Lego The Hobbit ReviewPS4
key review info
- Game: Lego The Hobbit
- Platform: Playstation 4
- Reviewed on:
- Show system requirements
Lego games have increased in number in recent months, as developer Traveller's Tales has had plenty of opportunities to craft new experiences based on different franchises. We've had Lego Marvel Super Heroes based on the famous comic book universe and recently the Lego Movie game, based on the really popular film.
Now, even though it's a bit late in regards to the movie on which it's based, we have Lego The Hobbit, a fresh adventure set in Middle-earth after the proper Lego Lord of the Rings title.
Chronicling the adventures of Bilbo Baggins, Gandalf the Grey, Thorin Oakenshield, and their band of dwarves, the new title promises to bring the same great Lego gameplay albeit with a heavy emphasis on the events of the movie and with a few new mechanics to keep things fresh.
Does Lego The Hobbit manage to make a good impression or should we throw it into Mount Doom? Let's find out.
Lego The Hobbit follows the adventures from the first two movies in the series, complete from the flashbacks of the invasion of the Lonely Mountain by the dragon Smaug to the recruitment of Bilbo Baggins and the adventures of the merry gang on the road back to the aforementioned mountain.
Traveller's Tales has cherry-picked some of the best moments from the two movies but, unfortunately, the connection between them isn't that well explained, so you do need to see the films first before jumping into the game, if you want to make sense of its sequences.
In terms of gameplay, Lego The Hobbit manages to keep the basic formula seen in many games before it. You can control a certain number of characters and smash objects in the level to earn bricks, thereby boosting your score.
The new title, however, adds another tier of collectibles, as the dwarves can craft different objects using resources they find in the game's world. As such, you'll need to collect planks, stone, gold, rope, and many other things if you want to build objects needed to progress through the story, such as bridges over rivers, and a lot of other stuff. These resources are bountiful if you try to smash regular things around you, and you can even trade with merchants throughout Middle-earth for things you don't have.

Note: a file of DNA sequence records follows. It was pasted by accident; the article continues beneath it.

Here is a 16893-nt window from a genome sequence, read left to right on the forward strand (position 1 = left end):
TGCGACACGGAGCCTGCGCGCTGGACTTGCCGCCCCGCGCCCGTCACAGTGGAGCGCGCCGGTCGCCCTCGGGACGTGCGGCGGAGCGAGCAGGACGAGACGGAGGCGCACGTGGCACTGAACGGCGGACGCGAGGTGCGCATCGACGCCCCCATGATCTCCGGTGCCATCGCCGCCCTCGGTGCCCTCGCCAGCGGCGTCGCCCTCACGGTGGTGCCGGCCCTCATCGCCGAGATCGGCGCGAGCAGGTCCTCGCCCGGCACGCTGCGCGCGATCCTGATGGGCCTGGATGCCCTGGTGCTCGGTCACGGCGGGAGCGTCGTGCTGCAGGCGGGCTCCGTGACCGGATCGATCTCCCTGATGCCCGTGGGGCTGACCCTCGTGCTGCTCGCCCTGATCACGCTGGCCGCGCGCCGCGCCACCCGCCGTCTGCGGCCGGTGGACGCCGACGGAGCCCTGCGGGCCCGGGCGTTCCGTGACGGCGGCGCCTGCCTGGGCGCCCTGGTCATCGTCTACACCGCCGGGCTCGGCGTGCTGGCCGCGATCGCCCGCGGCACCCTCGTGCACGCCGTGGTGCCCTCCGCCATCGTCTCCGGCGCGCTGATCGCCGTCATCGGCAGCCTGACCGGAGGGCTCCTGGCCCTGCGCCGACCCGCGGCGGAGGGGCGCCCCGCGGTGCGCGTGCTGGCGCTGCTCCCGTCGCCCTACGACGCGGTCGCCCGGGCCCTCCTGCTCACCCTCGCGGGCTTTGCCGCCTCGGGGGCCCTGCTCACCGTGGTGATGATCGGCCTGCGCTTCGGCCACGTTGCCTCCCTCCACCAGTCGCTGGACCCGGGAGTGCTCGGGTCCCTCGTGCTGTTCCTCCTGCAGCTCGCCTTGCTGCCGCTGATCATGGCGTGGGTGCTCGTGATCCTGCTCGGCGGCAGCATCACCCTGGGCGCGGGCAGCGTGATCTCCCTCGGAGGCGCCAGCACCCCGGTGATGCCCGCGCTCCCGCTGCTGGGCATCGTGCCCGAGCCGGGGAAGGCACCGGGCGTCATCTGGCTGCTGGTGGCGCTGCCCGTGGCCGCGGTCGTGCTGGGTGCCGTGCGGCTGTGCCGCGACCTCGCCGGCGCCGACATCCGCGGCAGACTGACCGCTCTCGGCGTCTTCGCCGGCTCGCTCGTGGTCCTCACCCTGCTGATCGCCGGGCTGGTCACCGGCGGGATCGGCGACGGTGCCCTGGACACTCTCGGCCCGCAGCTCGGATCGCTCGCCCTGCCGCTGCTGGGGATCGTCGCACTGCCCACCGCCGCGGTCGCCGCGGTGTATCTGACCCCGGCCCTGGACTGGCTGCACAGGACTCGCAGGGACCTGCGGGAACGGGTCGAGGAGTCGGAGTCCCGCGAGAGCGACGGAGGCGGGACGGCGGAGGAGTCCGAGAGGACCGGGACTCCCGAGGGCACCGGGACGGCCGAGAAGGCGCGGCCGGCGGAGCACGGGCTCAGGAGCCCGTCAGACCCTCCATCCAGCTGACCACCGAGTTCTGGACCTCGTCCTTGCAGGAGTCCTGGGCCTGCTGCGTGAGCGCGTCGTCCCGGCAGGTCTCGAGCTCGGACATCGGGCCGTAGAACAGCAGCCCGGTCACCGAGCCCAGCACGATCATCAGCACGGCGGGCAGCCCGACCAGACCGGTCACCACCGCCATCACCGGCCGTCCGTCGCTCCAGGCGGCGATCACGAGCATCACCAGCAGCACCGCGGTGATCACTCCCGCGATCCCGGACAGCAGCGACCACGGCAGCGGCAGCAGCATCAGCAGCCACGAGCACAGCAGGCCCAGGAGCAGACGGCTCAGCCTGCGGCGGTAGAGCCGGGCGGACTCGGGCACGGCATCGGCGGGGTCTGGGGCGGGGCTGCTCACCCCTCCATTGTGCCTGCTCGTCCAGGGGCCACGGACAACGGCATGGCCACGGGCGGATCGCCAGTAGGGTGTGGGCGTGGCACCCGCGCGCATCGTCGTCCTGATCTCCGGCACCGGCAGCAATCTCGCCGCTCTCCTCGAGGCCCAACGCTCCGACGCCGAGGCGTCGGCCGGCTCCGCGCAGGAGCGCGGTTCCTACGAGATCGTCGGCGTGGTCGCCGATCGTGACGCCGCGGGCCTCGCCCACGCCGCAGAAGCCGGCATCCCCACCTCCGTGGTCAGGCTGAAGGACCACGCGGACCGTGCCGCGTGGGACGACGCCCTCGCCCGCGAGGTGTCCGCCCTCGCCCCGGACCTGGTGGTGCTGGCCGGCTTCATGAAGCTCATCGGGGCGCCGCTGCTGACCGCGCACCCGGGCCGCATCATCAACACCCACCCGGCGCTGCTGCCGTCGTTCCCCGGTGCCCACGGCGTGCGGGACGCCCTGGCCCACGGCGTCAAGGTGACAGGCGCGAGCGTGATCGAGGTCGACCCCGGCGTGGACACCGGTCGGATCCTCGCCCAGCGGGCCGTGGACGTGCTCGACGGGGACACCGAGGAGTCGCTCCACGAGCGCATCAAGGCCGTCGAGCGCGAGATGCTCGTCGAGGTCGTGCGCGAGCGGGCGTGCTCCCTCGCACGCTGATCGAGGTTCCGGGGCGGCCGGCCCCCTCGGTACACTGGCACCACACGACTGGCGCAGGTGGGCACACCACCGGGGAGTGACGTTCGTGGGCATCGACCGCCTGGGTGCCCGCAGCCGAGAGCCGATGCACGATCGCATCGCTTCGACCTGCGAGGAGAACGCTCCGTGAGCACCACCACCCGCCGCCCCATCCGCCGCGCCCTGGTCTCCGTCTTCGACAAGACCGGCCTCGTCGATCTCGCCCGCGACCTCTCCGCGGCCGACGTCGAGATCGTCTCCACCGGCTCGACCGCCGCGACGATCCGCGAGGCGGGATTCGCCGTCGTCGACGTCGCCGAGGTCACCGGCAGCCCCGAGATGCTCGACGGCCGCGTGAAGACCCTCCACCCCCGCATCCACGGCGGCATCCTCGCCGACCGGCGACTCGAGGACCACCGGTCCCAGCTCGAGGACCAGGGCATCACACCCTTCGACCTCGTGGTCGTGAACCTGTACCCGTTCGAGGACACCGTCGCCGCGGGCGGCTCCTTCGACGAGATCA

While Lego games have always had a big cast, in The Hobbit things are even bigger, as there are many moments when you can control practically the whole main cast, from Bilbo to Gandalf, Thorin, and the other dwarves: Fili, Kili, Oin, Gloin, Dwalin, Balin Bifur, Bofur, Bombur, Dori, Nori, and Ori.
Considering that most of these dwarves also have different abilities, like mining ore, hitting huge pillars with hammers, or creating dwarf stacks to reach new places, you'll often find yourself confusingly changing between them while exploring the world. Fortunately, in many of the action sequences, for example, you have access just to a few characters with the most important skills for the task at hand.
The puzzles and the challenges in the game are quite fun, when talking about the main story, and there are a lot more side activities scattered throughout the game's open world. You can travel through it using Gandalf's giant Eagle but, unfortunately, quite a lot of these bonus missions and quests aren't that impressive, mostly relating to getting a certain amount of resources and doing different things with them.
The combat is pretty good, especially since The Hobbit often forces players to team up with their allies to deliver more devastating attacks that make up for the small size of the dwarves. There are some encounters that are a bit too hectic, such as the flashback fight between Thorin and Azog, but most are quite fun.
As with previous games, you can play with a friend via local cooperative mode and things are certainly much more fun, especially since in some cases you need to team up with an ally and they're nowhere to be found in your vicinity.
There are some gameplay problems, mostly regarding to collision detection, and the fact that the characters immediately disintegrate when jumping into water does put a damper on navigating some sections.
In terms of visuals, Lego The Hobbit manages to take advantage of the PS4's power and delivers a great-looking experience with fantastic environments and some pretty nice character models, each with different features.
The soundtrack is also quite good, managing to feature plenty of music similar to the movies. The voice acting is pretty well done, although it seems that the studio wanted to reuse lines from the films in some areas, while bringing in other voice actors for more dialog between the cast.
- Good adaptation of The Hobbit adventures
- Plenty of intense moments
- Imaginative puzzles and mechanics
- Emphasis on items can lead to grinding
- Some collision problems
- Campaign feels disjointed
Lego The Hobbit is a good entry in the franchise made by Traveller's Tales. It manages to cherry-pick the best moments from the first two films and put a great Lego twist on the whole series. While it still has some glitches and the new crafting system will sometimes force you to grind areas for loot, it's still pretty fun.